How to Survive SAD in the Winter Months

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If you have felt depressed during winter months, you are not alone. As it gets darker earlier each day, and temperatures drop, many people experience “winter blues” or seasonal affective disorder (SAD). This year, seasonal affective disorder could be worse than ever. However, there are ways you can prevent and manage SAD to help you get through the pandemic’s winter months.

What is Seasonal Affective Disorder?

Seasonal affective disorder (SAD) is a type of depression that occurs during a change of seasons, typically in the fall and winter months when there is less sunlight. While the cause of SAD is not known, brain chemicals that affect your mood can change according to the amount of light you get each day.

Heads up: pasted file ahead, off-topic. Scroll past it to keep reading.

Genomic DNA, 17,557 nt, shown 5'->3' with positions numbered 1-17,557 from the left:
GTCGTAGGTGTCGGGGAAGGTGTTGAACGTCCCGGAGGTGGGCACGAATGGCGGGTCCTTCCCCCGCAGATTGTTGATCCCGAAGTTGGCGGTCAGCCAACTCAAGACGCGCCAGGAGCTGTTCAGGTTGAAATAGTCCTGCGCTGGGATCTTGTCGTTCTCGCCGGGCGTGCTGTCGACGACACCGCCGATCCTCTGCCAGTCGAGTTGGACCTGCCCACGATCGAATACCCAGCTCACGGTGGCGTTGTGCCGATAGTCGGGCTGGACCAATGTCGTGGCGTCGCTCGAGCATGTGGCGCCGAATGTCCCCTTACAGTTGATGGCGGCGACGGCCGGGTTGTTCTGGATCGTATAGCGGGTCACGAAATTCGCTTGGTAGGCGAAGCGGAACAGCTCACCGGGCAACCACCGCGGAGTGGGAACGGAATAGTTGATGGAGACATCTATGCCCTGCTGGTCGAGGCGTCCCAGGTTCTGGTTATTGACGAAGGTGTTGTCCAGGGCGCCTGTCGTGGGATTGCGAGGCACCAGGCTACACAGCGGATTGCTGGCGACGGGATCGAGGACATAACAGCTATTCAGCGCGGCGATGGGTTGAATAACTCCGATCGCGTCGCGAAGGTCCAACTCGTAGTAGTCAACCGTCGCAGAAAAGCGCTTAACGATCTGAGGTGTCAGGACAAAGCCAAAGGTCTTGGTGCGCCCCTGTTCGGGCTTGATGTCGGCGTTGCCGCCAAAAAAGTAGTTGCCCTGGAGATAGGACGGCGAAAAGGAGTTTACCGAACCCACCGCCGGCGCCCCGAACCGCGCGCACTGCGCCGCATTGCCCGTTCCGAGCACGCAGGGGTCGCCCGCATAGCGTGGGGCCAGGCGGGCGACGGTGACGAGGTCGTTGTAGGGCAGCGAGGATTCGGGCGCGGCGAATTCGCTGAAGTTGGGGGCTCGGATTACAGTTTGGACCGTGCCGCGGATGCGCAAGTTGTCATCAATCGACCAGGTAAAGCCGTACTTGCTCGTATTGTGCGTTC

It is also difficult to diagnose SAD as many other types of mental health conditions cause similar symptoms. According to the National Institute of Mental Health, to be diagnosed with SAD you must meet the following:

  • Have symptoms of major depression.
  • Experience depressive episodes that occur during specific seasons for at least 2 consecutive years. Nevertheless, not all people who experience SAD experience symptoms every year.
  • The depressive episodes are much more frequent than other depressive episodes that the person may have had at other times of the year during their life.

Signs and Symptoms of SAD